Since the mare your working with has been spayed it is possible she is still having some estrogen production going on or she is exhibiting pre-spaying behavior. I once had a husband and wife ask me to work with a POA who was a 4 year old gelding they had who was a mean and dangerous one. He was appropriately named Savage. The owner's had no experience with horses at all and let the pony win/get his way everytime they were with him. I began with lunging him and lead work I did use a nose chain attached to his halter. He got frustrated with not getting his way from me. He charged at me with his neck moving like a snake and teeth bared at me. I had a stock whip in hand that I used only as an extention of my arm. I was waving that whip in the air and when he got in range of the lash on the whip it got him on the nose. He immediately turned tail and stuck his head in a corner of the pen we were in, but immediately came at me again only this time he backed down from my *arm extension*. I stood my ground each time, but my heart was pounding. He never charged at me again. He did however one time turn his back on me and kicked out with both hind legs at me. I had my lunge whip with me that time and I swung the lash of that whip at him meeting him kick for kick with it until he gave up. He never did that again either. I did ground work with him for a month then finally decided to try riding him. All the in-hand work I did with him really paid off big time. He went vey well under saddle, but I personally never trusted him to not revert back to his dangerous behavior. The husband and wife did sell him eventually. You know I never charged a dime for my time and effort. I figured no amount of money would cover the experience I got from rehabbing a horse.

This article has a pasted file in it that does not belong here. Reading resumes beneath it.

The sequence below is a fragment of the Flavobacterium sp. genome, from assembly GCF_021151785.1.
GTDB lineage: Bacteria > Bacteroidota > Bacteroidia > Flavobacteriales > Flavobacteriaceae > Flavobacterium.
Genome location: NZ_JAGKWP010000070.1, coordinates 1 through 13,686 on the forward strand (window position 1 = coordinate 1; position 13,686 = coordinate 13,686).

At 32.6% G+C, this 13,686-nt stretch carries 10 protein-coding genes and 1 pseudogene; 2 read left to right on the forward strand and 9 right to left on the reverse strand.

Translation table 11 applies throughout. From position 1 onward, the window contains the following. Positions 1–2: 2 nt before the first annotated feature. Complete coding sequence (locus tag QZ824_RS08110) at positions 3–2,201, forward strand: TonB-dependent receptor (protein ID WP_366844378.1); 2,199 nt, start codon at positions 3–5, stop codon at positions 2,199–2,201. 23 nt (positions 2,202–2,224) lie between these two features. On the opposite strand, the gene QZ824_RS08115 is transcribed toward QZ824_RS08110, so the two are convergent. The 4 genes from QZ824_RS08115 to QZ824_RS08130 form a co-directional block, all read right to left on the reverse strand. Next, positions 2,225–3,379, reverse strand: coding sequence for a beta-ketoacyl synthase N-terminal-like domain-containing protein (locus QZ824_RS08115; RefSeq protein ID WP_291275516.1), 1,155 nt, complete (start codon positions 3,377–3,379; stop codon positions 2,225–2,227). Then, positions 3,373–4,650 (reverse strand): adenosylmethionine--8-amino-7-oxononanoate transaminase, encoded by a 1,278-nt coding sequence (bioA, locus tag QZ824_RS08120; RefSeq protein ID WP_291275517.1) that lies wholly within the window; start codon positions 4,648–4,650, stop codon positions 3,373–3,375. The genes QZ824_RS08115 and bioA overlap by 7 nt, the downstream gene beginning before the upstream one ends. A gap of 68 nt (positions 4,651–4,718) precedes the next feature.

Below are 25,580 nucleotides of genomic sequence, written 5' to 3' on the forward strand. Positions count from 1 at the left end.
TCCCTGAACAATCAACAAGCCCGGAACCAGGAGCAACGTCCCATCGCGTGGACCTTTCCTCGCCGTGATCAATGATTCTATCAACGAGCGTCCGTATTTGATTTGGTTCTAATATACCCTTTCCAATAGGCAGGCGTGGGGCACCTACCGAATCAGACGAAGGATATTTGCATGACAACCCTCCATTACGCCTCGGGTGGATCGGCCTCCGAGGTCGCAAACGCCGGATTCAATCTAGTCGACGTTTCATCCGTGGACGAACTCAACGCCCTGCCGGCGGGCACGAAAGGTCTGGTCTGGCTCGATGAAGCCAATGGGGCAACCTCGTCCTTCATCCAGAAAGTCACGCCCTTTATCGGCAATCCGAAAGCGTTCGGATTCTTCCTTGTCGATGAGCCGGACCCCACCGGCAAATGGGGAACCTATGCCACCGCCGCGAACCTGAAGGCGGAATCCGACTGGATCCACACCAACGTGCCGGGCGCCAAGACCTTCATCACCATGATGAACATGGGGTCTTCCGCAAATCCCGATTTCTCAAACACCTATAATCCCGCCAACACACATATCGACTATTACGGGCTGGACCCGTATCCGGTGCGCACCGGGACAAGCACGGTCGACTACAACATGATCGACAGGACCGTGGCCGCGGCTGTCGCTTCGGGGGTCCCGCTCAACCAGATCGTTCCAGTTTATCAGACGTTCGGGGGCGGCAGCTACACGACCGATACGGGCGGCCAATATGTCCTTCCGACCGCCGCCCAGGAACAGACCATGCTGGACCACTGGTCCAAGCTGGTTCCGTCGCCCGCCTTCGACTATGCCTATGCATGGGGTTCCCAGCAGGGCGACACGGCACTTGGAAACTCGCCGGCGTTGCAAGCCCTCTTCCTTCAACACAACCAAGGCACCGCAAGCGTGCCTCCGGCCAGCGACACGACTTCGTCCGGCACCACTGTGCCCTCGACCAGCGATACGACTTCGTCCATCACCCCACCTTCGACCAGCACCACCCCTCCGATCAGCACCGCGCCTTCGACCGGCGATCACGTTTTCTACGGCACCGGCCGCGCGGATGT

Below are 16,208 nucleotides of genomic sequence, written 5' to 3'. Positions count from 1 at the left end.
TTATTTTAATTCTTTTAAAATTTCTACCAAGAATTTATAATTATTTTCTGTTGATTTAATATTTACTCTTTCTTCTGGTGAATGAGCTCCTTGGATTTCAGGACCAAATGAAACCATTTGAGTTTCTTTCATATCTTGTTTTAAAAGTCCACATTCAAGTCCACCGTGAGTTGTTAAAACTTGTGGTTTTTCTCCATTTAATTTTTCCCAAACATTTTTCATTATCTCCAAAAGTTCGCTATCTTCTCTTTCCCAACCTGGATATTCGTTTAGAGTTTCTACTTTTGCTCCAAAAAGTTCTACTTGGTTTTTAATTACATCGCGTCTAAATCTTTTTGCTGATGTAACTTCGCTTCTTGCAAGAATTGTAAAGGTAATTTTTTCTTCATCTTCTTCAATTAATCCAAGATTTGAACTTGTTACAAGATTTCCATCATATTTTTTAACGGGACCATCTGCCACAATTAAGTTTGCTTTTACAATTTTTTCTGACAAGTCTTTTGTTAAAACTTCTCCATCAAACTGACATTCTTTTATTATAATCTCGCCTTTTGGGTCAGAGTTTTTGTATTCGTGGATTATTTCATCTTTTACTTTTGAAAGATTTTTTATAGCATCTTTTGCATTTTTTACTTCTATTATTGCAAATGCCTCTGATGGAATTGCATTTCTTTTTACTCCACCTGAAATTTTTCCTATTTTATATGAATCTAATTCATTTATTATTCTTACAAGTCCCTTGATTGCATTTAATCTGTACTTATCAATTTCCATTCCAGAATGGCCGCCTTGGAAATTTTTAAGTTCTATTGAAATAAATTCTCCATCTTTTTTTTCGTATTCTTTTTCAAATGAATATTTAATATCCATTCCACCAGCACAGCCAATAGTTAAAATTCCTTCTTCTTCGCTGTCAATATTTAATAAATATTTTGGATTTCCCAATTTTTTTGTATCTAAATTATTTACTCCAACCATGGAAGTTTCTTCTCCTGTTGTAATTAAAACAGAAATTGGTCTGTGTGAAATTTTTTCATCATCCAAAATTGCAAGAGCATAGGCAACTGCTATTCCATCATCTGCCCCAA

01-20-2011, 12:39 PM
      #16
    Foal
    The spayed horse that was mentioned before was from another poster, not me. This mare is not spayed.
    I had the vet out before I worked with her to begin with. I always have the vet check out any horse that has been brought to me as aggressive, all of her blood work came back clear. I refuse to work a horse that has been labeled aggressive without a vet check first, for the very reasons which you have discussed and so that any physical issues can be addressed before I work on the psychological issues.
    Inbreeding isn't an issue, I have a copy of her papers in her file. And she is in with only 2 other horses.

    Thank you everyone for your recommendations and suggestions. I will continue to keep you posted on this horse and if anything changes. Please keep the info coming. I believe that different views and methods make a better trainer.

    I have never given up on a horse and I have no intention of giving up on this one. I rarely get the "nice horses that want to be trained." My focus is on the ones that no one else wants to touch. The abuse cases and the spooks at the horse rescues here locally are the majority of my clients.
    I do though, appreciate every viewpoint for this mare, she is a tough one and there may be someone here who can bring to the table something to try with her that will set in. Until then I will just be consistent and slow in her training.
    Thanks again.
         
        01-20-2011, 11:07 PM
      #17
    Trained